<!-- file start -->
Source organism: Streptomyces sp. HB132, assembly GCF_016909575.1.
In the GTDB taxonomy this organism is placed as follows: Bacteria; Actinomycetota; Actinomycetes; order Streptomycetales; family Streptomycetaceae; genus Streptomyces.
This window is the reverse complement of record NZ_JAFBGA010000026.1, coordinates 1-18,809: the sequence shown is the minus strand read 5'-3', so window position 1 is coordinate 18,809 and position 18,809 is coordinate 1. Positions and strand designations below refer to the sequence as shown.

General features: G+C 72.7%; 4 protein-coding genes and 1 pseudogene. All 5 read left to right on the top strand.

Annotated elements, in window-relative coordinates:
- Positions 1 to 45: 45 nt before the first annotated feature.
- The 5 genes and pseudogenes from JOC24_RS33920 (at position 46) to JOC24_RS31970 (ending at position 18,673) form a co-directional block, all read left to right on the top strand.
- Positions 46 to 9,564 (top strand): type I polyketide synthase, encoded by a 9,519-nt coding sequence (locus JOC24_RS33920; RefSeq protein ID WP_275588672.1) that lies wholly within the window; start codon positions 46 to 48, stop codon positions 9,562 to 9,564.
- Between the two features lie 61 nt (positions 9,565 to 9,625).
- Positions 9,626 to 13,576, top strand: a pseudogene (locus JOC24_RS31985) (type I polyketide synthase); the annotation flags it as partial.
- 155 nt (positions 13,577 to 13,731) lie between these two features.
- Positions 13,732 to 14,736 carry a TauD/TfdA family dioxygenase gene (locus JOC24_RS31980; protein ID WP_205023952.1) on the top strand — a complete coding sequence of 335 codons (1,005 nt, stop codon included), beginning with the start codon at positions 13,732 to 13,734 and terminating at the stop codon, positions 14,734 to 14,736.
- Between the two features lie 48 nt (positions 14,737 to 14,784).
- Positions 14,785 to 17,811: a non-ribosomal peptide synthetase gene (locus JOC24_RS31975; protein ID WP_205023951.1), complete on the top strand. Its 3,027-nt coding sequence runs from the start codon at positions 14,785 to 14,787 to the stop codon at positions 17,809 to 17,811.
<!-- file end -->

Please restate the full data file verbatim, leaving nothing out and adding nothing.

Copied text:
Source organism: Streptomyces sp. HB132, assembly GCF_016909575.1.
In the GTDB taxonomy this organism is placed as follows: Bacteria; Actinomycetota; Actinomycetes; order Streptomycetales; family Streptomycetaceae; genus Streptomyces.
This window is the reverse complement of record NZ_JAFBGA010000026.1, coordinates 1-18,809: the sequence shown is the minus strand read 5'-3', so window position 1 is coordinate 18,809 and position 18,809 is coordinate 1. Positions and strand designations below refer to the sequence as shown.

General features: G+C 72.7%; 4 protein-coding genes and 1 pseudogene. All 5 read left to right on the top strand.

Annotated elements, in window-relative coordinates:
- Positions 1 to 45: 45 nt before the first annotated feature.
- The 5 genes and pseudogenes from JOC24_RS33920 (at position 46) to JOC24_RS31970 (ending at position 18,673) form a co-directional block, all read left to right on the top strand.
- Positions 46 to 9,564 (top strand): type I polyketide synthase, encoded by a 9,519-nt coding sequence (locus JOC24_RS33920; RefSeq protein ID WP_275588672.1) that lies wholly within the window; start codon positions 46 to 48, stop codon positions 9,562 to 9,564.
- Between the two features lie 61 nt (positions 9,565 to 9,625).
- Positions 9,626 to 13,576, top strand: a pseudogene (locus JOC24_RS31985) (type I polyketide synthase); the annotation flags it as partial.
- 155 nt (positions 13,577 to 13,731) lie between these two features.
- Positions 13,732 to 14,736 carry a TauD/TfdA family dioxygenase gene (locus JOC24_RS31980; protein ID WP_205023952.1) on the top strand — a complete coding sequence of 335 codons (1,005 nt, stop codon included), beginning with the start codon at positions 13,732 to 13,734 and terminating at the stop codon, positions 14,734 to 14,736.
- Between the two features lie 48 nt (positions 14,737 to 14,784).
- Positions 14,785 to 17,811: a non-ribosomal peptide synthetase gene (locus JOC24_RS31975; protein ID WP_205023951.1), complete on the top strand. Its 3,027-nt coding sequence runs from the start codon at positions 14,785 to 14,787 to the stop codon at positions 17,809 to 17,811.